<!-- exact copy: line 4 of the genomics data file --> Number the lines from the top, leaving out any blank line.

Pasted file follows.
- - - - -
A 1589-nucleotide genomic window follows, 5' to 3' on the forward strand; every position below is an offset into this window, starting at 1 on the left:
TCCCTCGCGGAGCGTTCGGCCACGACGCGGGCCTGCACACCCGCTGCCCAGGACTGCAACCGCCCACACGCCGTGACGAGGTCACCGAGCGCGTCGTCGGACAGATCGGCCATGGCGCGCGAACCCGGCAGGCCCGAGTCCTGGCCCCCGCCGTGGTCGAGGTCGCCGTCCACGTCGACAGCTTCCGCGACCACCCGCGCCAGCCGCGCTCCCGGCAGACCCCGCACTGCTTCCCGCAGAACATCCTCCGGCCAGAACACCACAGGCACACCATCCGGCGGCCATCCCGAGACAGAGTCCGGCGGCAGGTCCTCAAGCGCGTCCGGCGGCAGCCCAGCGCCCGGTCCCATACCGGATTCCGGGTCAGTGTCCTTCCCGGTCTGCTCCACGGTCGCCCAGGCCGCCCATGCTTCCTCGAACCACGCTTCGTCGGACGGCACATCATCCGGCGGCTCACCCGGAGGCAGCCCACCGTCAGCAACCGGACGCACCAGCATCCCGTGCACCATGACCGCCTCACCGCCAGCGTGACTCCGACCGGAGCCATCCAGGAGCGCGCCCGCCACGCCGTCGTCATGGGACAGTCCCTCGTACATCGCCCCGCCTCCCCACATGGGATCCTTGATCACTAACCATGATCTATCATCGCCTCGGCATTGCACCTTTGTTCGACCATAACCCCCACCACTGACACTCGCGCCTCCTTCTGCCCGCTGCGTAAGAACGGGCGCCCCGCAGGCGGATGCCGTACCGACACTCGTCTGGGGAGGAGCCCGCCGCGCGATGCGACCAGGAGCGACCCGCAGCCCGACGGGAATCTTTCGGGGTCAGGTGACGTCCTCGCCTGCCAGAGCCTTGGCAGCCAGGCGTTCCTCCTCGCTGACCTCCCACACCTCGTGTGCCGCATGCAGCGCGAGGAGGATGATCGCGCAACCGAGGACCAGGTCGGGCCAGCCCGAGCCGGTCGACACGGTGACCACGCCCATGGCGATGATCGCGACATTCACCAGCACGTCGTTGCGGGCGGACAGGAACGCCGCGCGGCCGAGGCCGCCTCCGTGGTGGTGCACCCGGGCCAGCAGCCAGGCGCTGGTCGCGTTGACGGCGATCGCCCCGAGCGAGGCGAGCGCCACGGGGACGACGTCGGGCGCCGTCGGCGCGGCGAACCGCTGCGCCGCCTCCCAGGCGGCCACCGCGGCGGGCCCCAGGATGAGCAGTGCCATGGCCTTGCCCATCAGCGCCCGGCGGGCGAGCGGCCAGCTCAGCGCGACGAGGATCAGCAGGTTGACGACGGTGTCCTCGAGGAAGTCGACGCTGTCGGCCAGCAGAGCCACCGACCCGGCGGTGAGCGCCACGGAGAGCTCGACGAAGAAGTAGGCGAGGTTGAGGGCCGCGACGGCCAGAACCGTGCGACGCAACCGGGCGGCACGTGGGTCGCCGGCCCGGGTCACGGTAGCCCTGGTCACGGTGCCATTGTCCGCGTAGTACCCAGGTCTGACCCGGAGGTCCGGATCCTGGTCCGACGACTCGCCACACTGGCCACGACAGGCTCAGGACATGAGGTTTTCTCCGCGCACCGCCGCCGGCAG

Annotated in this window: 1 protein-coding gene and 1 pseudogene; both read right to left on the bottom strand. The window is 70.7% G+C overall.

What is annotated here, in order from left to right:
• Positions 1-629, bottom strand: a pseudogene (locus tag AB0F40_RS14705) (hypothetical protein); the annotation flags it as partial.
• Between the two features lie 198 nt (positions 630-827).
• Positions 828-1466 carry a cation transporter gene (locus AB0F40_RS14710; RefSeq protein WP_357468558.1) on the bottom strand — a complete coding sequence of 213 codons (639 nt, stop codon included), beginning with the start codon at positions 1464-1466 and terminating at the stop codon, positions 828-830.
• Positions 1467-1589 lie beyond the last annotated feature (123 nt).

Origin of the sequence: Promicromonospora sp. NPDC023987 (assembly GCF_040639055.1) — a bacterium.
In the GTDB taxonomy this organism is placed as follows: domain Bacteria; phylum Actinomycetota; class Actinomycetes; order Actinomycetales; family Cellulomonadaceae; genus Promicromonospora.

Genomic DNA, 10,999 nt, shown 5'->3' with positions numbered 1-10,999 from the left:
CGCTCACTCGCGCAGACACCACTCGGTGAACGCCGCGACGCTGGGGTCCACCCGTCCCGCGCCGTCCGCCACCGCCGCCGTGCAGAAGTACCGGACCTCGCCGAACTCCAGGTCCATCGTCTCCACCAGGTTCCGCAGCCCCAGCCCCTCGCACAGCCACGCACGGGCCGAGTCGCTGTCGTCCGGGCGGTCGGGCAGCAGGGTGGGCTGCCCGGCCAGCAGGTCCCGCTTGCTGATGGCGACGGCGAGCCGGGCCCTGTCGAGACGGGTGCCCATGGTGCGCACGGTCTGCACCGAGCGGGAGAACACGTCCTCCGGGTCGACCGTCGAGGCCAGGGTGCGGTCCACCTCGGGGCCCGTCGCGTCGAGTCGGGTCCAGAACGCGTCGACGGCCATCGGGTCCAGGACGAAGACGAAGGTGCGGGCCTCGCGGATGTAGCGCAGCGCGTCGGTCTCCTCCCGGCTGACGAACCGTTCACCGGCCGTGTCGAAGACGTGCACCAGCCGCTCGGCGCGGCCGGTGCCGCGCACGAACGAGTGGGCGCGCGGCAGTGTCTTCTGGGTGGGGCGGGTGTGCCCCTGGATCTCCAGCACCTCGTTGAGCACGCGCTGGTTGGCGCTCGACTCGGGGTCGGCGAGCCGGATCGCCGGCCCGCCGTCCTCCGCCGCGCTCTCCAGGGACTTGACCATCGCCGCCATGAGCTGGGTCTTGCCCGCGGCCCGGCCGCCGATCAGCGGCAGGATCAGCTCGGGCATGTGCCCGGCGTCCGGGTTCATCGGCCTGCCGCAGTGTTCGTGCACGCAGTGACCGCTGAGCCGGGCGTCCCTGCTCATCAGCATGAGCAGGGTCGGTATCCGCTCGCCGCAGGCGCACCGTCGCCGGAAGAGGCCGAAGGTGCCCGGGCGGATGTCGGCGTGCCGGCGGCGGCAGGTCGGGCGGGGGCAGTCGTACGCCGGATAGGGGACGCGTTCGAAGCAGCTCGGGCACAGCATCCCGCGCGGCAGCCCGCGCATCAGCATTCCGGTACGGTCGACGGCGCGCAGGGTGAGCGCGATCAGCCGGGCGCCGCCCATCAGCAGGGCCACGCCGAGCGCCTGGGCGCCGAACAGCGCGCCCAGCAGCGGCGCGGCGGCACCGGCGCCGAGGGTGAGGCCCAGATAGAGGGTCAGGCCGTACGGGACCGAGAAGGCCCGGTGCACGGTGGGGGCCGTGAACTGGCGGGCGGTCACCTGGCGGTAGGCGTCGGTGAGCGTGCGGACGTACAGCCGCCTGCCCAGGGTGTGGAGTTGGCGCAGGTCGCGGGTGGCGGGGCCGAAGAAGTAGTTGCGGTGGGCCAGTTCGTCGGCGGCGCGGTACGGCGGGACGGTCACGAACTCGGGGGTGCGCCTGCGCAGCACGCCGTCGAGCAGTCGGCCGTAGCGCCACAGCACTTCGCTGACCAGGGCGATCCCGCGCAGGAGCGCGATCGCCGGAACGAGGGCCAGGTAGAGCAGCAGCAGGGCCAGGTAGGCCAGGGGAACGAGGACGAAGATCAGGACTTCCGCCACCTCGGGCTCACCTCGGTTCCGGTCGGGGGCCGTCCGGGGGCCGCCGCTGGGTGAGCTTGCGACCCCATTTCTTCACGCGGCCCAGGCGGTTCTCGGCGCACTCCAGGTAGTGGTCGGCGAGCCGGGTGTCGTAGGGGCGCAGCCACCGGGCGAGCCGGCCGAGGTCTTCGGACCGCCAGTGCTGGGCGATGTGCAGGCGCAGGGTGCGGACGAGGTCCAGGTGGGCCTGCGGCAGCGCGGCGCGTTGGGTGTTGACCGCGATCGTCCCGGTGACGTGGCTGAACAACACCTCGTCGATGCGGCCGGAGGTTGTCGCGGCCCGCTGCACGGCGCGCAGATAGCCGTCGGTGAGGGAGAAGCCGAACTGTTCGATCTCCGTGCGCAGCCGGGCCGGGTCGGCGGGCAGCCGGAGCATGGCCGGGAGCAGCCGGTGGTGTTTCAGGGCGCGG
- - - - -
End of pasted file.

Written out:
What is annotated here, in order from left to right: